Thursday, November 21, 2013

Unwrapping A Moral Impulse

People assume that I readily recommend calling 911 regarding panhandlers because I got so fed up with the issue during my now concluded career in community economic development but let me tell you why they are wrong.

About 6.7% of the U.S. adult population experiences major depression, meaning it lasts two weeks or more.  But 2% have what is called severe depression.  The percentage is higher among young people, women and whites, lower among blacks, but only half get treatment and for 1-in-5, the treatment is minimally adequate according to researchers.

About 16.5% of Americans experience major depression during a their lifetimes or about 1-in-6 people.  When severe, it is also known as clinical depression.  Sports Illustrated featured a touching interview with Andre Dawkins, a Duke Basketball player who was forced to miss an entire season for treatment for severe depression.

Dawkins had an incredible support network including his parents, but to his credit, he also sought professional help, and Duke has some of the best in the world.  He could have ended up homeless or worse.  It happens to many who are mentally ill.

People struggle to distinguish panhandling from being homeless.

Surveys show that while more than 80% of panhandlers are homeless, only 19% of the the homeless resort to panhandling.  The proportion of panhandlers suffering depression is six times the general population.

However, 30% don’t have a disability, 15% work and 4% admit to participating in panhandling rings (most likely underreported because of pressure not to.)  More than enough public services are available so that no one has an excuse to panhandle.

In Durham, North Carolina where I live, several hundred city and university police officers, deputy sheriffs, firefighters and EMS personnel have undergone special schooling to be part of a Crisis Intervention Team to assess mental illness and other issues.

More are being trained each year.  The training is sufficient for CIT members to be available wherever needed to de-escalate situations, make an assessment similar to triage, and get people where they need to go for help, be it substance abuse treatment, mental health or social services.

The concept originated in Memphis Tennessee in 1988 but today the FBI reports that CIT teams exist in 2500 law enforcement and related agencies nationwide.  Unfortunately their work is impeded by members of the general public who won’t cooperate and worse, enable panhandling.

According to Dr. Dan Gilbert, a researcher at Harvard, “we are hard-wired with a strong and intuitive moral impulse – an urge to help others that is every bit as basic as the selfish urges that get all the press.”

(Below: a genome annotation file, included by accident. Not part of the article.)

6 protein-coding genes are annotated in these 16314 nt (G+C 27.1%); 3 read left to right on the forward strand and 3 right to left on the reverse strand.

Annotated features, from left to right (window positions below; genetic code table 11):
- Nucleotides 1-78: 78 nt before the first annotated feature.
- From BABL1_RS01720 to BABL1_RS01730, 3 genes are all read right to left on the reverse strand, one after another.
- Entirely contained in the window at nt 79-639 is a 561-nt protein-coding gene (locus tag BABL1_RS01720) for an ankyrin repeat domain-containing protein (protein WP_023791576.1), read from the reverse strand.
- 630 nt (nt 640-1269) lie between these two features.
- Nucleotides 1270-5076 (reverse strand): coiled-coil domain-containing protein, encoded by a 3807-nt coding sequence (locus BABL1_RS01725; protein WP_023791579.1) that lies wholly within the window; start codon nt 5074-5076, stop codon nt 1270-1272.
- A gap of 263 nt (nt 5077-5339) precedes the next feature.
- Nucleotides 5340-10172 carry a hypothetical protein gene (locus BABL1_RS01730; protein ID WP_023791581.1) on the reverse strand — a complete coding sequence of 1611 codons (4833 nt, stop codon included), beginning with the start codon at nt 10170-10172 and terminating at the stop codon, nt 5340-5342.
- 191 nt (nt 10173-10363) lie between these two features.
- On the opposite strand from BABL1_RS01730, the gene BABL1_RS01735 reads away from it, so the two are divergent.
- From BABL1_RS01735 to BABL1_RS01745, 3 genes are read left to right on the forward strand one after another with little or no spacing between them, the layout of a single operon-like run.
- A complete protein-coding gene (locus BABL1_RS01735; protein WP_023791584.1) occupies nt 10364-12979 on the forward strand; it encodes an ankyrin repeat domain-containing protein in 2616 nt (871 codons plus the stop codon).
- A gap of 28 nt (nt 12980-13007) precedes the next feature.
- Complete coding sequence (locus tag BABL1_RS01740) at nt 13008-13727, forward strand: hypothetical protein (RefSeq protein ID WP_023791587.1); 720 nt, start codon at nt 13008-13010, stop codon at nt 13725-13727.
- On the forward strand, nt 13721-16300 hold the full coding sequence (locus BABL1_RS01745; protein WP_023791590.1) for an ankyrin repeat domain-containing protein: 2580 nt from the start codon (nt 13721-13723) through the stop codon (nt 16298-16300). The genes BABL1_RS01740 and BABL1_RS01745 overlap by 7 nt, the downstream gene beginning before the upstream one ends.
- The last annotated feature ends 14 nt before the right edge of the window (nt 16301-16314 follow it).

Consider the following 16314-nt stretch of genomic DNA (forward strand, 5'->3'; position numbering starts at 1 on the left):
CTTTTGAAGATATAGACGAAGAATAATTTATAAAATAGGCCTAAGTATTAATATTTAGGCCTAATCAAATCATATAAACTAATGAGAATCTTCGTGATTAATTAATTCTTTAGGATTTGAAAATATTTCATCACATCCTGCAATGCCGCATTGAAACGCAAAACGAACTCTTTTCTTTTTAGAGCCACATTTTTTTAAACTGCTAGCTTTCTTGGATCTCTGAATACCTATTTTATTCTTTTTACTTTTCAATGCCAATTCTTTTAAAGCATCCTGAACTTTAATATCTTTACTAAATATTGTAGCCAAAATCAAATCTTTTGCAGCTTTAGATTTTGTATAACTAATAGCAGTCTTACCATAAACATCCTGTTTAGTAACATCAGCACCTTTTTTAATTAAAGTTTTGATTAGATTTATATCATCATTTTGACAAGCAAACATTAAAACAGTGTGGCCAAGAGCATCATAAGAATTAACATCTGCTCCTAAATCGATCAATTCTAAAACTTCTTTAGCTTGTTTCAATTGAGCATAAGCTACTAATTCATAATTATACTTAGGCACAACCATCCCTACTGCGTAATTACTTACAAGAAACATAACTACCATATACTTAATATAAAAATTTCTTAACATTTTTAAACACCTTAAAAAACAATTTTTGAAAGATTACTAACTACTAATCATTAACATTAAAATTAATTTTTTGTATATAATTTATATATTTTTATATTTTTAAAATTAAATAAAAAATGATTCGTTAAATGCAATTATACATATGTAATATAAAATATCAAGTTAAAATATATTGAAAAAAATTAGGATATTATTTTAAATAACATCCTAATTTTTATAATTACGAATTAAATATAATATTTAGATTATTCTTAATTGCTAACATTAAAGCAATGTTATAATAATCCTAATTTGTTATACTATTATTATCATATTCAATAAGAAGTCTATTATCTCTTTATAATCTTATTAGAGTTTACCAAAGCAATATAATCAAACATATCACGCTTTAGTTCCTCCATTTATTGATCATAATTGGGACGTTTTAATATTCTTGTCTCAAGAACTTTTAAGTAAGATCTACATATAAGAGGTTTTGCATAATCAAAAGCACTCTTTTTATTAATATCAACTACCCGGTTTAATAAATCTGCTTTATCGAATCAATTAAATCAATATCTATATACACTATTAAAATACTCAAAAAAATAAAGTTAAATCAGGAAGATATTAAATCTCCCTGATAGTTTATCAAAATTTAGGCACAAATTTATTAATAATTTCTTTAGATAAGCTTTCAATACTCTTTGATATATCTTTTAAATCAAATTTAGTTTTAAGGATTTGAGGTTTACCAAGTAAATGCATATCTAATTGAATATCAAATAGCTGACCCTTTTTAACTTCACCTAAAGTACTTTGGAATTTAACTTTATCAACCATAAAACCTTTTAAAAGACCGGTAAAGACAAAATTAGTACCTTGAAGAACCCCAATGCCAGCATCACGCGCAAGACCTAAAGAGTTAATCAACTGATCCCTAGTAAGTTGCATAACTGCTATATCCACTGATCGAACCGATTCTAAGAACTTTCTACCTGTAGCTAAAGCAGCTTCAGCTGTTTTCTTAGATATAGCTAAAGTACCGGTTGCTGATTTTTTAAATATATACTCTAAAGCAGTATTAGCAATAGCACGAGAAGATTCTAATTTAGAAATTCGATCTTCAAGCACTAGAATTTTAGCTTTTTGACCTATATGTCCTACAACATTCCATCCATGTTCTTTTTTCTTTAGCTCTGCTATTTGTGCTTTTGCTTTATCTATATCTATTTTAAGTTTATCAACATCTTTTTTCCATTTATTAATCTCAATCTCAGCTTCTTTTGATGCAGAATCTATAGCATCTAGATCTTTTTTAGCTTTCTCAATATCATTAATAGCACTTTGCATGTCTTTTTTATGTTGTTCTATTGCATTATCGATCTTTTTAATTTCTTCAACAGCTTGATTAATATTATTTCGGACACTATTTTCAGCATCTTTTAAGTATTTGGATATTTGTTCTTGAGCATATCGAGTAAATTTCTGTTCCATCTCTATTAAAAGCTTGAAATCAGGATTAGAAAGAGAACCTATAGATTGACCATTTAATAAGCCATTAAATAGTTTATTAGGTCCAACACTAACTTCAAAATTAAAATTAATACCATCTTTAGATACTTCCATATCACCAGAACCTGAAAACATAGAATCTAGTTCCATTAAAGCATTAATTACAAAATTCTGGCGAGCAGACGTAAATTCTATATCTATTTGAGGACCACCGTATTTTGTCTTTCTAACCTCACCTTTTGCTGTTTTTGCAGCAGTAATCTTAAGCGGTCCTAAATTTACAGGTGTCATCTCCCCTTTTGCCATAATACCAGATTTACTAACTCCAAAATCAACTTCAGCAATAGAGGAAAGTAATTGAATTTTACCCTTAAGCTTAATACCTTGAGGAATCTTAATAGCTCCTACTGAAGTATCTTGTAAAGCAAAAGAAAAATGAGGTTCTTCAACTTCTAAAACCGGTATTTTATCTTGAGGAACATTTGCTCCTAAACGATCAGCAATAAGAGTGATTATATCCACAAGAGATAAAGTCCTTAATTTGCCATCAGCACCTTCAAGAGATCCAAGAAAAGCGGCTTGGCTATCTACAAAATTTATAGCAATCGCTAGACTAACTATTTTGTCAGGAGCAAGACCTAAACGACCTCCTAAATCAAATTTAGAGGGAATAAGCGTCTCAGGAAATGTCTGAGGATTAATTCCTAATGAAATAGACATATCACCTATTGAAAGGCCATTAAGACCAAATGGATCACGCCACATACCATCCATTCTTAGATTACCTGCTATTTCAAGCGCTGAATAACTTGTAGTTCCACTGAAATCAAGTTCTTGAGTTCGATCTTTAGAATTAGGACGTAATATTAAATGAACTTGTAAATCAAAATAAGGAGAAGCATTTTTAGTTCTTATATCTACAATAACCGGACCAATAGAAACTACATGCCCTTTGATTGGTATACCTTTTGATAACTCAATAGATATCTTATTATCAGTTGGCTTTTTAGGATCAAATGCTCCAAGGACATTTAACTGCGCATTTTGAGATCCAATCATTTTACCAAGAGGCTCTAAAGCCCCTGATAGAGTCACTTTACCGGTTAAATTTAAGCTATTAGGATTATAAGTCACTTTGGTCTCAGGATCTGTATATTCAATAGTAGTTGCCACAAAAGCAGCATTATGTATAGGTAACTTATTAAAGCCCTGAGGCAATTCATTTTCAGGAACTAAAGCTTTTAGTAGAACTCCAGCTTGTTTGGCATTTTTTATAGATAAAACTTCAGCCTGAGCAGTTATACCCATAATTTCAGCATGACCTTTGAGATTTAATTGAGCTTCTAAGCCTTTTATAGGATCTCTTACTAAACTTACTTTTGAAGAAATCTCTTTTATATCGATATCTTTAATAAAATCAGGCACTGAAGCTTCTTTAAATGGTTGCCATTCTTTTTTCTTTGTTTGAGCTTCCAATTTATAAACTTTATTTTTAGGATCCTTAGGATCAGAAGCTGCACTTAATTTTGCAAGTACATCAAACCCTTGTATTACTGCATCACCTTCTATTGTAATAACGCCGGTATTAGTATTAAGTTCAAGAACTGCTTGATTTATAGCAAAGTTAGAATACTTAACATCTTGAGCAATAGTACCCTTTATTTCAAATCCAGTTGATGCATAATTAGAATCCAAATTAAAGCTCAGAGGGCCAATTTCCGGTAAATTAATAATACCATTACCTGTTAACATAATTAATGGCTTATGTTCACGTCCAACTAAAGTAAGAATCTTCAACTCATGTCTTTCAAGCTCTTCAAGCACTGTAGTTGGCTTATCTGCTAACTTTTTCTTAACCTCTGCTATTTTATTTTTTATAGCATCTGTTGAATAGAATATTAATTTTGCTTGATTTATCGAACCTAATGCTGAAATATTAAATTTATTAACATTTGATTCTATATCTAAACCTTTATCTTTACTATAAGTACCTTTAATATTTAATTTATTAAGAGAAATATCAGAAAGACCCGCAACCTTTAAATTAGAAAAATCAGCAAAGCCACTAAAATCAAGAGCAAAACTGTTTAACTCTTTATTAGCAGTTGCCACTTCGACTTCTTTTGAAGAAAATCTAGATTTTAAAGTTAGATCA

In my experience though, far too many fail to inform this impulse with facts and realities about panhandling.  Mental illness is not a crime but in my experience it can greatly impair good judgment.

CIT assessments will quickly separate panhandlers involved in theft from those unaware of the many services available, and from those in serious need for intervention related to mental illness or substance abuse.

Handing over money or a turkey leg to panhandlers in the end is not the answer and only perpetuates the problem while delaying the solution.

For many of us though, having learned the complexity and ambiguity of the true panhandling narrative and knowing the CIT is better equipped to handle these situations, we call 911 rather than risk being robbed of our humanity.

In his blog, Gilbert describes being ripped off by a thief masquerading as a panhandler in 1997.  He compares it to being vandalized or burglarized which taught him “to be better” and more careful, while the thief masquerading as a panhandler “had taken advantage of [his] helpfulness and taught [him] to be worse.”

A promise of the Affordable Care Act is better treatment for mental illness including variations suffered by nearly 7-in-10 panhandlers.  It may mean a better rehabilitation for the nearly 17% in prisons who suffer from serious mental illnesses.

A 2010 study found that currently we have more mentally ill people in prisons than we do in hospitals, approaching the levels in 1840 before mental health reformers such as Dorothea Dix changed the paradigm.  As long ago as 1939, researchers postulated that the population of psychiatric hospitals and prisons were inversely correlated.

As one decreases, the other increases, a lesson we have relearned the hard way over the last fifty years and as recently as the attempted murder-suicide of a U.S. Senator.

Note: For my resource on panhandling vs. homelessness I have relied on a survey conducted a few years ago in Clark County, Nevada.

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